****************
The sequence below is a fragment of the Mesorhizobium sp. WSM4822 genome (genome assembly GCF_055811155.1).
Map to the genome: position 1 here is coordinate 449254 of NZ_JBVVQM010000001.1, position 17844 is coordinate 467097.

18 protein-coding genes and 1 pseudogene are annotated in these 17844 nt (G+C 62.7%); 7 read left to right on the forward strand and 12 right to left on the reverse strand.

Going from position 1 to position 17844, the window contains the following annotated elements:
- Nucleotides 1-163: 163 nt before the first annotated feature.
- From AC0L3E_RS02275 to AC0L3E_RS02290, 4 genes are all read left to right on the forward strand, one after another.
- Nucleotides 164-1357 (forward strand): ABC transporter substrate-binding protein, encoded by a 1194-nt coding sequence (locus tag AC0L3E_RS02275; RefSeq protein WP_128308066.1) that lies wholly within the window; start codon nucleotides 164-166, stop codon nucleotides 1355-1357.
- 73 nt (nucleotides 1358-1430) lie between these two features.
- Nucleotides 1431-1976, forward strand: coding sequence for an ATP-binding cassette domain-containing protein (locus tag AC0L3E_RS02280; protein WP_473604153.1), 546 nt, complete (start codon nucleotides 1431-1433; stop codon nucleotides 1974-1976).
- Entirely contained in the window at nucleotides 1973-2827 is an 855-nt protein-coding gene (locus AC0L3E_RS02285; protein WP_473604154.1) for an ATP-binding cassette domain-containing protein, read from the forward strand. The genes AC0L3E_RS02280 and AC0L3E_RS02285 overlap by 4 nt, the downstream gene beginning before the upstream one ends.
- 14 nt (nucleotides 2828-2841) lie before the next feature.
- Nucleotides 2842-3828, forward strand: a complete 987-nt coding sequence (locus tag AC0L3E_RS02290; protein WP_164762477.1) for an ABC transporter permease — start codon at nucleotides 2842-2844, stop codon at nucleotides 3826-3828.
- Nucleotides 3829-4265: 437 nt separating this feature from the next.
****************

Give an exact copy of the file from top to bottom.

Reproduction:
The sequence below is a fragment of the Mesorhizobium sp. WSM4822 genome (genome assembly GCF_055811155.1).
Map to the genome: position 1 here is coordinate 449254 of NZ_JBVVQM010000001.1, position 17844 is coordinate 467097.

18 protein-coding genes and 1 pseudogene are annotated in these 17844 nt (G+C 62.7%); 7 read left to right on the forward strand and 12 right to left on the reverse strand.

Going from position 1 to position 17844, the window contains the following annotated elements:
- Nucleotides 1-163: 163 nt before the first annotated feature.
- From AC0L3E_RS02275 to AC0L3E_RS02290, 4 genes are all read left to right on the forward strand, one after another.
- Nucleotides 164-1357 (forward strand): ABC transporter substrate-binding protein, encoded by a 1194-nt coding sequence (locus tag AC0L3E_RS02275; RefSeq protein WP_128308066.1) that lies wholly within the window; start codon nucleotides 164-166, stop codon nucleotides 1355-1357.
- 73 nt (nucleotides 1358-1430) lie between these two features.
- Nucleotides 1431-1976, forward strand: coding sequence for an ATP-binding cassette domain-containing protein (locus tag AC0L3E_RS02280; protein WP_473604153.1), 546 nt, complete (start codon nucleotides 1431-1433; stop codon nucleotides 1974-1976).
- Entirely contained in the window at nucleotides 1973-2827 is an 855-nt protein-coding gene (locus AC0L3E_RS02285; protein WP_473604154.1) for an ATP-binding cassette domain-containing protein, read from the forward strand. The genes AC0L3E_RS02280 and AC0L3E_RS02285 overlap by 4 nt, the downstream gene beginning before the upstream one ends.
- 14 nt (nucleotides 2828-2841) lie before the next feature.
- Nucleotides 2842-3828, forward strand: a complete 987-nt coding sequence (locus tag AC0L3E_RS02290; protein WP_164762477.1) for an ABC transporter permease — start codon at nucleotides 2842-2844, stop codon at nucleotides 3826-3828.
- Nucleotides 3829-4265: 437 nt separating this feature from the next.